The English Premier League (EPL) is off and running again, and what a weekend it was! Seven penalties, 27 goals and losses for Manchester United and Liverpool. Each week I'll be looking at the Tops and Flops of the EPL, so let's see who stood out this weekend.
Michu (Swansea City)
In the EPL two things endear attacking midfielders to fans, goals and work rate. It’s easy to focus on the Spaniards two goals (assisted by the QPR defence - more on that later), but his work rate off the ball suggests that he will be well suited to the EPL. After scoring twice he continued to work tirelessly, charging down Fabio da Silva to win the ball for the third goal and then pouncing on a poor Nedum Onuoha clearance to play a role in the fifth goal. At £2 million he is already shaping up to be the bargain of the season.
Eden Hazard (Chelsea)
Two assists in six minutes gave us a glimpse to his potential, and that’s seven penalties won since the beginning of last season, defenders beware.
Marouane Fellaini (Everton)
In his four EPL seasons Fellaini has often thrived when playing in a deeper defensive midfield role, however now that Tim Cahill has left the club we may get to see the best of the gangly midfielder. Playing in a more advanced role behind the forward, Fellaini gave United’s makeshift backline problems all night and made the most of his teams willingness to launch aerial balls into United’s area winning four headers in the United box, including the winning goal. Next time United would be wise to let someone else but Michael Carrick pick him up at set pieces.
David De Gea (Manchester United)
Six good saves, arguably United’s best performer and guess what, he’s still only 21. Those who called him a flop last year spoke to soon.
Mladen Petrić (Fulham)
The news that talisman Clint Dempsey wants to leave the club will be a blow to all at Fulham, however Petrić’s debut will ease the pain somewhat. Replacing last year’s 17 goal top scorer won’t be easy, but the experienced Croatian, who hit two goals and also provided an assist vs. Norwich, looks like he could certainly be a capable stand-in this season.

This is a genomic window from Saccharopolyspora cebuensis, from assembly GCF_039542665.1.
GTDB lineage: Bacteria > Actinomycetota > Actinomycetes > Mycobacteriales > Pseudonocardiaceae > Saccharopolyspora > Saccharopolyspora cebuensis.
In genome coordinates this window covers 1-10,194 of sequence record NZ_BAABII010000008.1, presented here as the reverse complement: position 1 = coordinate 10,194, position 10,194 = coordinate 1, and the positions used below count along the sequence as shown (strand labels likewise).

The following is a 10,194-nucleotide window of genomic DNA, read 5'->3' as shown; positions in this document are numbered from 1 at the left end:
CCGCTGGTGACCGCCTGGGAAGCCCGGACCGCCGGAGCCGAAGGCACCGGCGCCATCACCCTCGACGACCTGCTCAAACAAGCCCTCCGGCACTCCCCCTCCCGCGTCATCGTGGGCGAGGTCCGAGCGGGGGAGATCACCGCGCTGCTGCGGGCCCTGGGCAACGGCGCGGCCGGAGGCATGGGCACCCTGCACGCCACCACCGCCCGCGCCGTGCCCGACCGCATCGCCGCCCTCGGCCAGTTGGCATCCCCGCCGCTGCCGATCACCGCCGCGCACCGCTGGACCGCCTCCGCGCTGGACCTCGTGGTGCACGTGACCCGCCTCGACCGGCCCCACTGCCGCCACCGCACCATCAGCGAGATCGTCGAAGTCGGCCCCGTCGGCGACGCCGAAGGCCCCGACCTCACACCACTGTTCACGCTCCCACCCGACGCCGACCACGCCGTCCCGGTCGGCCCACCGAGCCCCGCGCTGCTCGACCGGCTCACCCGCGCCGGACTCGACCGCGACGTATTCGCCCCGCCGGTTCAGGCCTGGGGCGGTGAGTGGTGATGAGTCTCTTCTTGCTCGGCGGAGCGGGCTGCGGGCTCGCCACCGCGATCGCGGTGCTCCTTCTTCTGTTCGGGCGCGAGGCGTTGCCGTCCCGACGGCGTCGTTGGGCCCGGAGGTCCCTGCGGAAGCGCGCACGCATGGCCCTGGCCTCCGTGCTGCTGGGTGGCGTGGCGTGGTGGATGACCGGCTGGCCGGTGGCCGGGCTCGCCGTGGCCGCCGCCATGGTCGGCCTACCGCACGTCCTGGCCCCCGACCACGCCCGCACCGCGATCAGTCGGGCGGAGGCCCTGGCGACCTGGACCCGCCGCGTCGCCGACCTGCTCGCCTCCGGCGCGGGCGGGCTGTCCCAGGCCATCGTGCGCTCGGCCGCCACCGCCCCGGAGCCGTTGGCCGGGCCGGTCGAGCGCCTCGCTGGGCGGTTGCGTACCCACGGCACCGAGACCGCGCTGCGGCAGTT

Rickie Lambert (Southampton)
It took him four minutes to score his first EPL goal, expect it to be the first of many this season for the player who has scored 108 goals in four seasons.
Steve Clarke (West Bromwich Albion)
Make no mistake, this was a big game for him. When you are a coach who steps up to become a manager people are waiting for you to fail and anoint you the new Les Reed, Sam Lee, or Brian Kidd. One result doesn't make a season but a comprehensive win over Liverpool will ease some of the pressure on Clarke. Tougher days will come for the new boss; his team won't always get two penalties, an opponent sent off and score a 20 yard screamer, but the way his team took hold of the game in the second half and punished their opponents bodes well for his chances.
A defeat one game into a new regime at the start of the season is no crisis, but if Liverpool struggle in their next four matches (Home vs. Arsenal, Manchester United & Manchester City, Away vs. Sunderland) then there will be one. New boss Brendan Rodgers will be worried about the schoolboy defending of his team; Daniel Agger’s challenge as the last defender was clumsy and deserved the punishment it got and the usually reliable Martin Skrtel look ill at ease with his new managers 'play from the back philosophy', uncharacteristically dallying on the ball before gifting Albion a second penalty. Another worrying sight was Jamie Carragher, a defender never known for his searing pace, clumsily trying to keep up with Romeo Lukaku as the game was stretched, things may look even worse if he is asked to keep deputise for Agger in the coming weeks. Liverpool showed signs of promise and need not panic yet, but they, and Luis Suarez in particular, need to realise that dominating possession and creating chances aplenty counts for nothing if you cannot convert.